Sunday, July 29, 2007


Welcome to my India blog! I’ve been here in Baroda, Gujarat for over a month, but have only recently had access to a reliable Internet connection. So though this blog is very late, there is some good news: In anticipation of this moment, I have over 20 pages of blog posts in a Word document that have just been transferred up here. Combine that with over 500 pictures which I have added from where appropriate, and you will be caught up in no time!

I’m not sure what the theme of this blog is, but so far my writing has been a bunch of experiences and reflections during my day-to-day life here in India. Some of the stuff will be related to my research internship (explained below), but I’d say the majority of it is about observations and memories that I think are cool. In the past I’ve blogged about service, but since this blog has a bunch of random and (attempted) humorous material nothing to do with service, I’ve decided to keep these posts in a separate blog. And also unlike in that blog where I had a clear point to my posts (for my own personal reflection and recollection, and also secondly to let people know what I’m up to), in this case I’m sometimes writing for my own recount of events (like when I go into deep detail of my one and only bout with stomach illness), and in other cases I’m writing with the vain hope of entertaining you, the gentle reader. So please bear with me. I like journal writing to have very limited editing and review, meaning I tend to write posts quickly without looking back and editing for coherency or to make sure I’m making my point exactly how it is in my head or heart. I think that although this at times makes things nonsensical, open to misinterpretation, or miscommunicated on my part, it also leaves the thoughts unadulterated which is nice. But please keep this in consideration when you read… I may offend people or say something non-PC, but that’s not purposeful. I reserve the right to take back anything I write here and to change my stance at any future time that’s convenient to me.

So now that all that admin is out of the way, I thought you might want to know a little about why I’m here, so you’ll get a context to the posts which in many cases is necessary. In case you didn’t know/I didn’t tell you, I am a grad student in the CS department at Stanford. I chose to pursue academic Computer Science research in the hope of developing an understanding (and attention in general) to the Information Technology needs of underserved populations, particularly in the so-called developing world. You can also read my homepage for more on all of that. Anyway, in the pursuit of this research direction, I scored an internship with a grassroots technology company in India called Ekgaon through a colleague of mine named Tapan Parikh, who actually was a big inspiration of mine to make the decision to come to grad school to pursue research in technology for development. Tap and Ekgaon connected me with Kapil Shah in Baroda, who runs an NGO called Jatan which leads the organic farming movement in Gujarat. Jatan trains, educates, and supports farmers in organic farming (called “Sajiv Kheti” which literally translated means "living agriculture") techniques. Kapilbhai is a legendary guy from a legendary family of social workers in Gujarat, and together with his brother Bharatbhai live at the Vinoba Bhave Ashram in Baroda. Bharatbhai is an MD and runs a Naturopathy hospital out of the ashram where patients receive “nature cure” treatments including massage, steam and mud bath, acupuncture, yoga, diet consultation, meditation, etc. The results are pretty impressive, including diabetes patients who left no longer needing insulin shots, and stroke patients whose paralysis has been cured. So impressive in fact, that my mom will be coming here in a week or so to get treatment after her diagnosis of GBS.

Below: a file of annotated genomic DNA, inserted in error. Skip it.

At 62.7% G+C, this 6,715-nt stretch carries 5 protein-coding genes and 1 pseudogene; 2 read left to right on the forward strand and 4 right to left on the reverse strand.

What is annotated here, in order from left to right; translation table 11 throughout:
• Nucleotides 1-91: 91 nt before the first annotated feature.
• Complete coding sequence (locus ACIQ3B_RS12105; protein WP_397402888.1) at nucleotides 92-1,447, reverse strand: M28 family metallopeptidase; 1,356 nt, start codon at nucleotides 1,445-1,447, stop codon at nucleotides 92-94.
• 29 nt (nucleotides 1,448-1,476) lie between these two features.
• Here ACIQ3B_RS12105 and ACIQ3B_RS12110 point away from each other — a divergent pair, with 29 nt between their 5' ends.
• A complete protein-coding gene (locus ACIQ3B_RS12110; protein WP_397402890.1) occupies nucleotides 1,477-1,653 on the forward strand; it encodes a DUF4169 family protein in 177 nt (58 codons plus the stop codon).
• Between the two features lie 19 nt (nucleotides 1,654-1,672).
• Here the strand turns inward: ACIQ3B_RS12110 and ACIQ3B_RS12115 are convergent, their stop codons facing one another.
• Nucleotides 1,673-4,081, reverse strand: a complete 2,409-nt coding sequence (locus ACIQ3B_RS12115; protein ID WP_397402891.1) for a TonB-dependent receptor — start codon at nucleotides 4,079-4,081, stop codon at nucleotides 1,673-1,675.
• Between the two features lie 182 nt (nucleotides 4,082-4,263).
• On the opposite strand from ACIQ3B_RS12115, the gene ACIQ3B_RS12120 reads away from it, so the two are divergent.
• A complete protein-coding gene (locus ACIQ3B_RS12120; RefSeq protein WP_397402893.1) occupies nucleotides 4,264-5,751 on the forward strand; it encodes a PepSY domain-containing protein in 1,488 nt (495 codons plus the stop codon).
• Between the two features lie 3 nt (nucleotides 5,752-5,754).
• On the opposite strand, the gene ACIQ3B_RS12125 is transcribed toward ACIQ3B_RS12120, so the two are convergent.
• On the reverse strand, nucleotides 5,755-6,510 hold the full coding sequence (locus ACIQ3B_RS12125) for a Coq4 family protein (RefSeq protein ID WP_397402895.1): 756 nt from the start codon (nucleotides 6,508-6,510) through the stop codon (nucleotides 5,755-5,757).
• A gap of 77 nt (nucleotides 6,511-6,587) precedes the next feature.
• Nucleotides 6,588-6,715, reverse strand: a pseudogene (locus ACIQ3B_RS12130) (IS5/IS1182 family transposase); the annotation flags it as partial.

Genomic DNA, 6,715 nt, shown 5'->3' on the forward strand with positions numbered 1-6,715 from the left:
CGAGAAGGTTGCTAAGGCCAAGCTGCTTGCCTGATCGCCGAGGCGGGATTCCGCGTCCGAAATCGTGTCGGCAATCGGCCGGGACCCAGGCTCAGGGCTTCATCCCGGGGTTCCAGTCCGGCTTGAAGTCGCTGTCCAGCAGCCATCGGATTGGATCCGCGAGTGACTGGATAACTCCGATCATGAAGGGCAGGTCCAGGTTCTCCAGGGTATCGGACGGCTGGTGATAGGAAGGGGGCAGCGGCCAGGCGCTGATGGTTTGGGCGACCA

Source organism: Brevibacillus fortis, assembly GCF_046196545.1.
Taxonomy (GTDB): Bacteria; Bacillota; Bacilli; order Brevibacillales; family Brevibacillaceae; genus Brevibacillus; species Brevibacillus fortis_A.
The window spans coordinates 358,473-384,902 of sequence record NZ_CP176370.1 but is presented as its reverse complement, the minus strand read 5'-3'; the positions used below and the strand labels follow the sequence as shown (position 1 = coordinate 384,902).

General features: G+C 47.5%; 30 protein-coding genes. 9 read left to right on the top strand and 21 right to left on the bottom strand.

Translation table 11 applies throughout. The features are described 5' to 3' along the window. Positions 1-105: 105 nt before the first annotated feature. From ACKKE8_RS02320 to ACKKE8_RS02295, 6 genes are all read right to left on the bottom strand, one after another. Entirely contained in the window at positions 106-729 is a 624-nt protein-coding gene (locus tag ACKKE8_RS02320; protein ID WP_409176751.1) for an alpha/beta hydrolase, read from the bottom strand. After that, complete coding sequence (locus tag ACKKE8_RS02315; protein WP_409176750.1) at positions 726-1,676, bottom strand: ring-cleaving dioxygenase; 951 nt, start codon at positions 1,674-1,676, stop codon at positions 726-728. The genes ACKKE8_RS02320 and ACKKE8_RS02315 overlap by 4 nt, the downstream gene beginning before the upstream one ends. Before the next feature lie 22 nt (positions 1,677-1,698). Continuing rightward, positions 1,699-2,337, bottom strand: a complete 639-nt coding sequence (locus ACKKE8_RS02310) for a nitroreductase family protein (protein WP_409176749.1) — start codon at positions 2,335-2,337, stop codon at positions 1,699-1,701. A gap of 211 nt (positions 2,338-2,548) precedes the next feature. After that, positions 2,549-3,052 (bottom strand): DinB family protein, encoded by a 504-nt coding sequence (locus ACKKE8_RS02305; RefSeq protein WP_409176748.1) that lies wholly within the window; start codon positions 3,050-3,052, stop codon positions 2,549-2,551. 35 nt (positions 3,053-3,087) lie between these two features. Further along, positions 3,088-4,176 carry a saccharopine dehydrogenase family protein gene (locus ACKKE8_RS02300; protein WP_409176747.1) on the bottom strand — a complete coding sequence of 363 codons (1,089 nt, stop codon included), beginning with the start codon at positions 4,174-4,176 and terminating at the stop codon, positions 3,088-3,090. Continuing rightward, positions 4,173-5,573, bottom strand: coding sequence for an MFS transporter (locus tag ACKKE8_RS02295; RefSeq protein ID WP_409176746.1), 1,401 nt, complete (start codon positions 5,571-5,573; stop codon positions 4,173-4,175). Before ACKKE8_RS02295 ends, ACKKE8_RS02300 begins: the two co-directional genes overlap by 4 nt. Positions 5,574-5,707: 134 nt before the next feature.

Anyway, I’m working with Kapilbhai to develop IT systems to help small farmers, particularly organic farmers. Organic farming essentially means farming free of chemical fertilizers, pesticides, and GMOs, but Sajiv Kheti is more that just that; it’s a life philosophy in which a farmer takes care to look after all of the living organisms in the land through practices that do not exploit natural resources or result in long-term harm to the environment while still producing competitive yields. There are social as welll as environmental aspects to Sajiv Kheti. Essentially my hypothesis is that because organic farming is a knowledge-intensive way of farming (compared to input-intensive chemical farming), information systems may play a useful role in the way in which farmers practice it. Currently we are working on a bunch of ideas, including a certification and labeling system, an organic farmer and produce tracking system for consumers, tools for farmers to share techniques and advice, and others. If you want to know more about the work side of things, it’s better if you email me and we can talk; I don’t see that being the focus of this blog.

Note that I have back-dated posts to coincide with when they were written.

So I think that’s it. Enjoy!

1 comment:

  1. I've never heard you describe your research like that...good stuff!